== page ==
Moore v. Harper

Summarized by:

  • Court: United States Supreme Court
  • Area(s) of Law: Election Law
  • Date Filed: June 27, 2023
  • Case #: 21-1271
  • Judge(s)/Court Below: ROBERTS, C. J., delivered the opinion of the Court, in which SO- TOMAYOR, KAGAN, KAVANAUGH, BARRETT, and JACKSON, JJ., joined. KAVANAUGH, J., filed a concurring opinion. THOMAS, J., filed a dissenting opinion in which GORSUCH, J., joined, and in which ALITO, J., joined as to Part I.
  • Full Text Opinion

Whether the Elections Clause of the Federal Constitution vests state legislatures with the authority to set rules governing federal elections free from restrictions imposed under state law.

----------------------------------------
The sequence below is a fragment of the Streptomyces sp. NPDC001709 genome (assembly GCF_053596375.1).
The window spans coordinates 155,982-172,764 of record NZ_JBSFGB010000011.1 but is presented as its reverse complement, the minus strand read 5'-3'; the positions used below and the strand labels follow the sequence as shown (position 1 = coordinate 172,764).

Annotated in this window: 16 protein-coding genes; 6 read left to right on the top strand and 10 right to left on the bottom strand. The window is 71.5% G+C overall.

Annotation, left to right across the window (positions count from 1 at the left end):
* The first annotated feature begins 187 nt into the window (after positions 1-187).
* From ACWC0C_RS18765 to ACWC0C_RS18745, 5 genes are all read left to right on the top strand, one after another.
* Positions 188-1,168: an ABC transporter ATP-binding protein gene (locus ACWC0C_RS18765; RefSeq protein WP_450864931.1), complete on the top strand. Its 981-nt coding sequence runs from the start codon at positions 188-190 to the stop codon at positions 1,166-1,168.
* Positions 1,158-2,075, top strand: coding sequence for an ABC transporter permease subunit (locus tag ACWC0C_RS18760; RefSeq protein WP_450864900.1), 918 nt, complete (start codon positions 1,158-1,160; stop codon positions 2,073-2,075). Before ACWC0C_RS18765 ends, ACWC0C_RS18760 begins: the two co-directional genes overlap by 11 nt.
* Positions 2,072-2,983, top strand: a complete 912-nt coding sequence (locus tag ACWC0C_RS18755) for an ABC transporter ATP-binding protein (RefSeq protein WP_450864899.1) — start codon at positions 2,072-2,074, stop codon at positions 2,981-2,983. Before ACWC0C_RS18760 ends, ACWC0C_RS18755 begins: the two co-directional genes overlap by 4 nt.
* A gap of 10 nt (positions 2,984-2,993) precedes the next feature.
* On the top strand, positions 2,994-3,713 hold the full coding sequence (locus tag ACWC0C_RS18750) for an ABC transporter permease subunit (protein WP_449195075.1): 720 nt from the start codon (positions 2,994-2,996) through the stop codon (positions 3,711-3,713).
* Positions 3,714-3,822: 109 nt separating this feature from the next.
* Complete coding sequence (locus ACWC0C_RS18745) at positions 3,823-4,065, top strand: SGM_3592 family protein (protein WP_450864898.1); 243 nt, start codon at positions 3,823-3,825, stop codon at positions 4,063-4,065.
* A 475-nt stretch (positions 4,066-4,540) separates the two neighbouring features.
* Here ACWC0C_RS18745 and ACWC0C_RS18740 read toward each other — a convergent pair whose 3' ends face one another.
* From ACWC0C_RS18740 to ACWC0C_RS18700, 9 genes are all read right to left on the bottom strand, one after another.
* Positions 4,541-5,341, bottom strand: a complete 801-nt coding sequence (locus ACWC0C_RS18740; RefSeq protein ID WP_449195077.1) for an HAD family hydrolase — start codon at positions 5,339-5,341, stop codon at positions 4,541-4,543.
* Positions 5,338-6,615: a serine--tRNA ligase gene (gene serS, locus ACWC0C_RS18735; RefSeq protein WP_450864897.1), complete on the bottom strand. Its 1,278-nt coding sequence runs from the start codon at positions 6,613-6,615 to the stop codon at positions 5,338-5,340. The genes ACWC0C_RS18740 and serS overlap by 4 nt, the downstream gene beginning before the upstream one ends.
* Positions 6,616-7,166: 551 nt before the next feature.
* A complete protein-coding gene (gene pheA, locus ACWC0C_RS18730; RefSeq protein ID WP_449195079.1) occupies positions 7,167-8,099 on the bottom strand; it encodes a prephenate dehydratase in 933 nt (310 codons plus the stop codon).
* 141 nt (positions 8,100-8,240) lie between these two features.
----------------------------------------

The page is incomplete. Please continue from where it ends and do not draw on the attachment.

Several groups of plaintiffs brought claims under North Carolina’s Constitution, challenging new congressional districting maps. After the 2020 decennial census showed that North Carolina’s population had increased by nearly one million people, the General Assembly set out to redraw the congressional districts. Once the maps became law, several groups of plaintiffs asserted that each map constituted an impermissible partisan gerrymander in violation of the North Carolina Constitution. Wake County Superior Court agreed with plaintiffs and found that the General Assembly’s 2021 congressional districting map was a “partisan outlier intentionally and carefully designed to maximize Republican advantage in North Carolina’s Congressional delegation.” However, the court denied relief. The North Carolina Supreme Court reversed and held that the legislative defendants violated state law “beyond a reasonable doubt.” The Court struck down the maps and remanded the case to trial to oversee redrawing by the General Assembly. The trial court rejected the General Assembly’s plan and adopted interim maps. The legislative defendants filed an emergency application requesting a stay of the North Carolina Supreme Court’s decision, which the Supreme Court declined, but eventually granted certiorari. Petitioners argued that because the Federal Constitution gives state legislatures the power to regulate congressional elections, only that Constitution can restrain the exercise of that power. They cite Federalist No. 78 for support, which explains that the wielding of legislative power is constrained by “the tenor of the commission under which it is exercised.” They also argue that at least some state constitutional provisions can restrain a state legislature’s exercise of authority under the Elections Clause.

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